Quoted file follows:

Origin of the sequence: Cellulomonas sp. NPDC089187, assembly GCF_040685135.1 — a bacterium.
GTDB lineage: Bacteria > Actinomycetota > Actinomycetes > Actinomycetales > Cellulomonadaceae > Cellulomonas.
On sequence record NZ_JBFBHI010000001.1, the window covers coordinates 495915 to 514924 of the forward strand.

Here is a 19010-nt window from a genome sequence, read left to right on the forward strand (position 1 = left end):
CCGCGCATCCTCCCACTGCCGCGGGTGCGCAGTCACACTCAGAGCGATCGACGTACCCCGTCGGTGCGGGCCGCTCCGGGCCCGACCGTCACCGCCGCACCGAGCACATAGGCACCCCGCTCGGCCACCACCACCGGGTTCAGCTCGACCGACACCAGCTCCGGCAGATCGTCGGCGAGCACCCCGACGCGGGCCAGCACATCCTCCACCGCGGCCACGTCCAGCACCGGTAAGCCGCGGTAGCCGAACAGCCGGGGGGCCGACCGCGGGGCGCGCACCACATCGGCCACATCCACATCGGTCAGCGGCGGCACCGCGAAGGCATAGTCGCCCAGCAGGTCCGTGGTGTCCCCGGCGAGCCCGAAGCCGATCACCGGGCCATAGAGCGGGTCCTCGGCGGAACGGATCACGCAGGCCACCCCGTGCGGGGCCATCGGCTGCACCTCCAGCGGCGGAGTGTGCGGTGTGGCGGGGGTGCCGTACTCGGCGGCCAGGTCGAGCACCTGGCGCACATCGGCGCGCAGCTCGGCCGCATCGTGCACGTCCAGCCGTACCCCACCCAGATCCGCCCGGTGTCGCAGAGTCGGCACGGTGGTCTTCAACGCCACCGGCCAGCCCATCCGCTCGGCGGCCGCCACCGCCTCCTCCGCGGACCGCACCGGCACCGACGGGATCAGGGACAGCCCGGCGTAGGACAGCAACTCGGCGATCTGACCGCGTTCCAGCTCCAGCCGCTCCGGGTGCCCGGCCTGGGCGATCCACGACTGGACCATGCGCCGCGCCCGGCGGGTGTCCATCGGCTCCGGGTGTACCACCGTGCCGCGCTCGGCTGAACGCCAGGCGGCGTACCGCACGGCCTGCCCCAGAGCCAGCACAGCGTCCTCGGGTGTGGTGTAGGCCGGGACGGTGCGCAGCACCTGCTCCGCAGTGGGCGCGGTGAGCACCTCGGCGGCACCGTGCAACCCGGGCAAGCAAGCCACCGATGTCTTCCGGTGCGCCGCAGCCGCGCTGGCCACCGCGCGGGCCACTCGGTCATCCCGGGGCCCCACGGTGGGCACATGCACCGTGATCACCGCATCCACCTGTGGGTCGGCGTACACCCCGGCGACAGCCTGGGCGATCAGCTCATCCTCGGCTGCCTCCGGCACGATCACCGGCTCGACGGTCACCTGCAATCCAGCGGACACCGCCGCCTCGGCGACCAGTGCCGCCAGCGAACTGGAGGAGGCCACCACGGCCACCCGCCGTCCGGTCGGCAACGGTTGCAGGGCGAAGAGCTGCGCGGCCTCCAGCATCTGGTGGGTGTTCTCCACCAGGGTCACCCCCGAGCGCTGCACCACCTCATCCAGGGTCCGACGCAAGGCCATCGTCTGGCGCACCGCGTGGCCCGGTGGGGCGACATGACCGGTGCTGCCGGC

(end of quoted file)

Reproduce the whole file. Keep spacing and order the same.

Origin of the sequence: Cellulomonas sp. NPDC089187, assembly GCF_040685135.1 — a bacterium.
GTDB lineage: Bacteria > Actinomycetota > Actinomycetes > Actinomycetales > Cellulomonadaceae > Cellulomonas.
On sequence record NZ_JBFBHI010000001.1, the window covers coordinates 495915 to 514924 of the forward strand.

Here is a 19010-nt window from a genome sequence, read left to right on the forward strand (position 1 = left end):
CCGCGCATCCTCCCACTGCCGCGGGTGCGCAGTCACACTCAGAGCGATCGACGTACCCCGTCGGTGCGGGCCGCTCCGGGCCCGACCGTCACCGCCGCACCGAGCACATAGGCACCCCGCTCGGCCACCACCACCGGGTTCAGCTCGACCGACACCAGCTCCGGCAGATCGTCGGCGAGCACCCCGACGCGGGCCAGCACATCCTCCACCGCGGCCACGTCCAGCACCGGTAAGCCGCGGTAGCCGAACAGCCGGGGGGCCGACCGCGGGGCGCGCACCACATCGGCCACATCCACATCGGTCAGCGGCGGCACCGCGAAGGCATAGTCGCCCAGCAGGTCCGTGGTGTCCCCGGCGAGCCCGAAGCCGATCACCGGGCCATAGAGCGGGTCCTCGGCGGAACGGATCACGCAGGCCACCCCGTGCGGGGCCATCGGCTGCACCTCCAGCGGCGGAGTGTGCGGTGTGGCGGGGGTGCCGTACTCGGCGGCCAGGTCGAGCACCTGGCGCACATCGGCGCGCAGCTCGGCCGCATCGTGCACGTCCAGCCGTACCCCACCCAGATCCGCCCGGTGTCGCAGAGTCGGCACGGTGGTCTTCAACGCCACCGGCCAGCCCATCCGCTCGGCGGCCGCCACCGCCTCCTCCGCGGACCGCACCGGCACCGACGGGATCAGGGACAGCCCGGCGTAGGACAGCAACTCGGCGATCTGACCGCGTTCCAGCTCCAGCCGCTCCGGGTGCCCGGCCTGGGCGATCCACGACTGGACCATGCGCCGCGCCCGGCGGGTGTCCATCGGCTCCGGGTGTACCACCGTGCCGCGCTCGGCTGAACGCCAGGCGGCGTACCGCACGGCCTGCCCCAGAGCCAGCACAGCGTCCTCGGGTGTGGTGTAGGCCGGGACGGTGCGCAGCACCTGCTCCGCAGTGGGCGCGGTGAGCACCTCGGCGGCACCGTGCAACCCGGGCAAGCAAGCCACCGATGTCTTCCGGTGCGCCGCAGCCGCGCTGGCCACCGCGCGGGCCACTCGGTCATCCCGGGGCCCCACGGTGGGCACATGCACCGTGATCACCGCATCCACCTGTGGGTCGGCGTACACCCCGGCGACAGCCTGGGCGATCAGCTCATCCTCGGCTGCCTCCGGCACGATCACCGGCTCGACGGTCACCTGCAATCCAGCGGACACCGCCGCCTCGGCGACCAGTGCCGCCAGCGAACTGGAGGAGGCCACCACGGCCACCCGCCGTCCGGTCGGCAACGGTTGCAGGGCGAAGAGCTGCGCGGCCTCCAGCATCTGGTGGGTGTTCTCCACCAGGGTCACCCCCGAGCGCTGCACCACCTCATCCAGGGTCCGACGCAAGGCCATCGTCTGGCGCACCGCGTGGCCCGGTGGGGCGACATGACCGGTGCTGCCGGC